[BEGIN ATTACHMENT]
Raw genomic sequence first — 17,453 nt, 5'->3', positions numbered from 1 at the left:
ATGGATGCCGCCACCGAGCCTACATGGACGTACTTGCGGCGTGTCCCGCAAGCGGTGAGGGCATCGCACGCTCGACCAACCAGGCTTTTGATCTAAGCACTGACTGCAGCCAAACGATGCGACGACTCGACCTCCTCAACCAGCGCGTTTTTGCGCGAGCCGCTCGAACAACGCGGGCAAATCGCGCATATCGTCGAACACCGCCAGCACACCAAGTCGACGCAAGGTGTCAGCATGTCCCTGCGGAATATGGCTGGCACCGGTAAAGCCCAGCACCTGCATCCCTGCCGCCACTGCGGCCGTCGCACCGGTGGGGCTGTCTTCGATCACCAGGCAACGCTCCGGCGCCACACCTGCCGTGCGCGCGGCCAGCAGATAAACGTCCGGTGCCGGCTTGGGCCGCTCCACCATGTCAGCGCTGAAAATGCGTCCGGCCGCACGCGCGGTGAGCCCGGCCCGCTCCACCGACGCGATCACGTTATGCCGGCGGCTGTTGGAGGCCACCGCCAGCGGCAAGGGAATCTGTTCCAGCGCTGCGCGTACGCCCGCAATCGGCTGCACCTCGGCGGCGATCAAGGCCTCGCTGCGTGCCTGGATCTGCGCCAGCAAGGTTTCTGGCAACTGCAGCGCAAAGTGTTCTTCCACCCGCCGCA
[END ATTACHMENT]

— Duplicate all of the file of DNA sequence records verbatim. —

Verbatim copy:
Raw genomic sequence first — 17,453 nt, 5'->3', positions numbered from 1 at the left:
ATGGATGCCGCCACCGAGCCTACATGGACGTACTTGCGGCGTGTCCCGCAAGCGGTGAGGGCATCGCACGCTCGACCAACCAGGCTTTTGATCTAAGCACTGACTGCAGCCAAACGATGCGACGACTCGACCTCCTCAACCAGCGCGTTTTTGCGCGAGCCGCTCGAACAACGCGGGCAAATCGCGCATATCGTCGAACACCGCCAGCACACCAAGTCGACGCAAGGTGTCAGCATGTCCCTGCGGAATATGGCTGGCACCGGTAAAGCCCAGCACCTGCATCCCTGCCGCCACTGCGGCCGTCGCACCGGTGGGGCTGTCTTCGATCACCAGGCAACGCTCCGGCGCCACACCTGCCGTGCGCGCGGCCAGCAGATAAACGTCCGGTGCCGGCTTGGGCCGCTCCACCATGTCAGCGCTGAAAATGCGTCCGGCCGCACGCGCGGTGAGCCCGGCCCGCTCCACCGACGCGATCACGTTATGCCGGCGGCTGTTGGAGGCCACCGCCAGCGGCAAGGGAATCTGTTCCAGCGCTGCGCGTACGCCCGCAATCGGCTGCACCTCGGCGGCGATCAAGGCCTCGCTGCGTGCCTGGATCTGCGCCAGCAAGGTTTCTGGCAACTGCAGCGCAAAGTGTTCTTCCACCCGCCGCA